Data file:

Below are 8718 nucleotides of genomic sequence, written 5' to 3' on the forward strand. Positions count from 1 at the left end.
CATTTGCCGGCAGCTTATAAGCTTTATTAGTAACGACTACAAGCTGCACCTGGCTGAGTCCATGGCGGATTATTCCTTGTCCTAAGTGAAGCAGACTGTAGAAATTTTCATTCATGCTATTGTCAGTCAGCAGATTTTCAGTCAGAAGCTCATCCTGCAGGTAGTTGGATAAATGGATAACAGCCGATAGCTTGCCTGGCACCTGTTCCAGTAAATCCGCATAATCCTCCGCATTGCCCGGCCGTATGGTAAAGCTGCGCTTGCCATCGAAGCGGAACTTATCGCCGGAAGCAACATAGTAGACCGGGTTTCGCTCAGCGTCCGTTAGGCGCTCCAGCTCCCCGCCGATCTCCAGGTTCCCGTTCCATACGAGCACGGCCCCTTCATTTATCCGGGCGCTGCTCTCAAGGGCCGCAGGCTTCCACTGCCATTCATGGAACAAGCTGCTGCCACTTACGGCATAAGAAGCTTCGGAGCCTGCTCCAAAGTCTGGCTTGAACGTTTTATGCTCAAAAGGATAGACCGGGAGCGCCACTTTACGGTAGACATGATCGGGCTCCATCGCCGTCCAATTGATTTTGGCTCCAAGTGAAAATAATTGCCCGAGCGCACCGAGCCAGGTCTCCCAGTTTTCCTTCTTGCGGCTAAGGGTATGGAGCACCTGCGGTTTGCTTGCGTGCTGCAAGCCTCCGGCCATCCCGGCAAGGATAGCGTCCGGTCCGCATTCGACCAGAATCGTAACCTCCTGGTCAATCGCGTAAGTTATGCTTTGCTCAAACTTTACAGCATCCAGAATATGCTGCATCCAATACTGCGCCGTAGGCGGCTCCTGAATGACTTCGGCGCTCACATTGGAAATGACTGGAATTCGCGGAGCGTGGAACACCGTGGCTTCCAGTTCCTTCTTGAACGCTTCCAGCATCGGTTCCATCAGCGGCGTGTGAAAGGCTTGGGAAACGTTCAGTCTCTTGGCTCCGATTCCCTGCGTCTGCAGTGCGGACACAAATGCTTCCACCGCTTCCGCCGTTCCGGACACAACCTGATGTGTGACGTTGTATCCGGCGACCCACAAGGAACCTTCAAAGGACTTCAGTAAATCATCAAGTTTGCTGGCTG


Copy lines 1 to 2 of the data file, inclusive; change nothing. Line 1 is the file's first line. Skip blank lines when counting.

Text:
Below are 8718 nucleotides of genomic sequence, written 5' to 3' on the forward strand. Positions count from 1 at the left end.
CATTTGCCGGCAGCTTATAAGCTTTATTAGTAACGACTACAAGCTGCACCTGGCTGAGTCCATGGCGGATTATTCCTTGTCCTAAGTGAAGCAGACTGTAGAAATTTTCATTCATGCTATTGTCAGTCAGCAGATTTTCAGTCAGAAGCTCATCCTGCAGGTAGTTGGATAAATGGATAACAGCCGATAGCTTGCCTGGCACCTGTTCCAGTAAATCCGCATAATCCTCCGCATTGCCCGGCCGTATGGTAAAGCTGCGCTTGCCATCGAAGCGGAACTTATCGCCGGAAGCAACATAGTAGACCGGGTTTCGCTCAGCGTCCGTTAGGCGCTCCAGCTCCCCGCCGATCTCCAGGTTCCCGTTCCATACGAGCACGGCCCCTTCATTTATCCGGGCGCTGCTCTCAAGGGCCGCAGGCTTCCACTGCCATTCATGGAACAAGCTGCTGCCACTTACGGCATAAGAAGCTTCGGAGCCTGCTCCAAAGTCTGGCTTGAACGTTTTATGCTCAAAAGGATAGACCGGGAGCGCCACTTTACGGTAGACATGATCGGGCTCCATCGCCGTCCAATTGATTTTGGCTCCAAGTGAAAATAATTGCCCGAGCGCACCGAGCCAGGTCTCCCAGTTTTCCTTCTTGCGGCTAAGGGTATGGAGCACCTGCGGTTTGCTTGCGTGCTGCAAGCCTCCGGCCATCCCGGCAAGGATAGCGTCCGGTCCGCATTCGACCAGAATCGTAACCTCCTGGTCAATCGCGTAAGTTATGCTTTGCTCAAACTTTACAGCATCCAGAATATGCTGCATCCAATACTGCGCCGTAGGCGGCTCCTGAATGACTTCGGCGCTCACATTGGAAATGACTGGAATTCGCGGAGCGTGGAACACCGTGGCTTCCAGTTCCTTCTTGAACGCTTCCAGCATCGGTTCCATCAGCGGCGTGTGAAAGGCTTGGGAAACGTTCAGTCTCTTGGCTCCGATTCCCTGCGTCTGCAGTGCGGACACAAATGCTTCCACCGCTTCCGCCGTTCCGGACACAACCTGATGTGTGACGTTGTATCCGGCGACCCACAAGGAACCTTCAAAGGACTTCAGTAAATCATCAAGTTTGCTGGCTG